The present system then determines an appropriate color encoding, illustrated by box 310. For example, the present system maps the resulting code sequence to a stream of integers from 0 to Nc−1, inclusive. Using the stream of integers, the present system creates a bitmap with frame formatting. Generation of frame formatting is described in further detail later. The present system fills the interior of the frames with color bitmap cells, encoded as described following. In some embodiments, the encoding can use error correction. A non-limiting example of error correction is the two-stage error correction described herein. In some embodiments, the encoding can use scrambling. In some embodiments, the encoding can use error correction in combination with scrambling. The present system determines the color of each cell based on the color calibration cells. The resulting encoded image can then be sent to any display, including a color printer, display, or other color image output device.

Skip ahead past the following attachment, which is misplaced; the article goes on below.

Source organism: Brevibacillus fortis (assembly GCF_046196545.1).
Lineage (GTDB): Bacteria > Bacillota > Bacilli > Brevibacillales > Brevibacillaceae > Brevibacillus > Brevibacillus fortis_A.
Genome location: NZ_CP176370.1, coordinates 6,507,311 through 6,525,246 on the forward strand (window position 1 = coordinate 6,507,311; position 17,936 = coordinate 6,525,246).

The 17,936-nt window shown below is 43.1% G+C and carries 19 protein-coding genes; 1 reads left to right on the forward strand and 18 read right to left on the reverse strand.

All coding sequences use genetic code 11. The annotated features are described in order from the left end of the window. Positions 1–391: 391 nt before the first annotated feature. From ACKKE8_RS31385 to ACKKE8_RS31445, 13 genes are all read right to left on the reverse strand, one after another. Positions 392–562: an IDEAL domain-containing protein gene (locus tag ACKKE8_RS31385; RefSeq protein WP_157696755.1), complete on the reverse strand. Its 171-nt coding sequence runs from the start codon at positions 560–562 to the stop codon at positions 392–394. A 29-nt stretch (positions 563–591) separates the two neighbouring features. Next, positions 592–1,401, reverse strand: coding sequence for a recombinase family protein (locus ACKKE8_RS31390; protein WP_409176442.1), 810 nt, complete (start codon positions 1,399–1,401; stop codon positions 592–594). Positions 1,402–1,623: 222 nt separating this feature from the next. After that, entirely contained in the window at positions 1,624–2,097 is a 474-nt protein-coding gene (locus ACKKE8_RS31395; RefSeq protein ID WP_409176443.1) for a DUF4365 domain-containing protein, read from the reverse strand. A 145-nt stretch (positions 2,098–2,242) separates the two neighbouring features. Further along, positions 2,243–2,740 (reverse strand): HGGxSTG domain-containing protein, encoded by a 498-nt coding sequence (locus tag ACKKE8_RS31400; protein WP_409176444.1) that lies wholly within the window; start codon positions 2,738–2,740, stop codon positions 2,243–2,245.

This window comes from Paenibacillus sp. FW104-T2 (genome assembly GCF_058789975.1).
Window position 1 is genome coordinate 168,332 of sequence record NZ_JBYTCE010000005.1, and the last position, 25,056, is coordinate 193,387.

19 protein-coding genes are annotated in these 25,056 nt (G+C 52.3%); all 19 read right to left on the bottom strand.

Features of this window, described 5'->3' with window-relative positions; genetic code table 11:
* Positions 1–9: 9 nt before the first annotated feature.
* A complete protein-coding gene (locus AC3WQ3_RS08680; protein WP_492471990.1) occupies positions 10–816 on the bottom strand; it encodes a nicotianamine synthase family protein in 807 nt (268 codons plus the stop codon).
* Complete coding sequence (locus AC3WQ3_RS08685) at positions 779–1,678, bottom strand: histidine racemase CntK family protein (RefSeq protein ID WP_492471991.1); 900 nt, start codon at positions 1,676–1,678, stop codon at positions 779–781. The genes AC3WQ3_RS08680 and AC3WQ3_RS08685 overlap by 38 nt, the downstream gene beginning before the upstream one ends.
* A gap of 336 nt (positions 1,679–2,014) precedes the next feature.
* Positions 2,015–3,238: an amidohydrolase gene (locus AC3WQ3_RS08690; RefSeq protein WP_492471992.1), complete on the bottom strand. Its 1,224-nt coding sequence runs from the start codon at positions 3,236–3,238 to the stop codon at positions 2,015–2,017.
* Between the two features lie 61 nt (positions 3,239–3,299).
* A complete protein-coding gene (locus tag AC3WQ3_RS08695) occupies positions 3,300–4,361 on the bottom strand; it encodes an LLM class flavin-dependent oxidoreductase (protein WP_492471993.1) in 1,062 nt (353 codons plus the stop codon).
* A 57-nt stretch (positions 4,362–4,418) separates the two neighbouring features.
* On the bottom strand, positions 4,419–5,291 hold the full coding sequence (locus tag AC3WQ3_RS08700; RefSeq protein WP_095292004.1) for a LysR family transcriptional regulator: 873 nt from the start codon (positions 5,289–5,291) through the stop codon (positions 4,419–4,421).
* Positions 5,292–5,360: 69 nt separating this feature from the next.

In some embodiments, the present system then performs a first level of error correction (step 304). One benefit of error correction is that the present system is able to decode an image properly, even if a portion of the image is damaged. For example, the present system can determine a header containing a cyclic redundancy check (CRC) error-detecting code, file name, format information, and sequence number (e.g., if the machine data and resulting encoded image represent only part of a larger data stream such as a video stream). In some embodiments, the present system can use any error detecting code such as repetition codes, addition of parity bits, checksums, hash functions, or more powerful error correcting codes.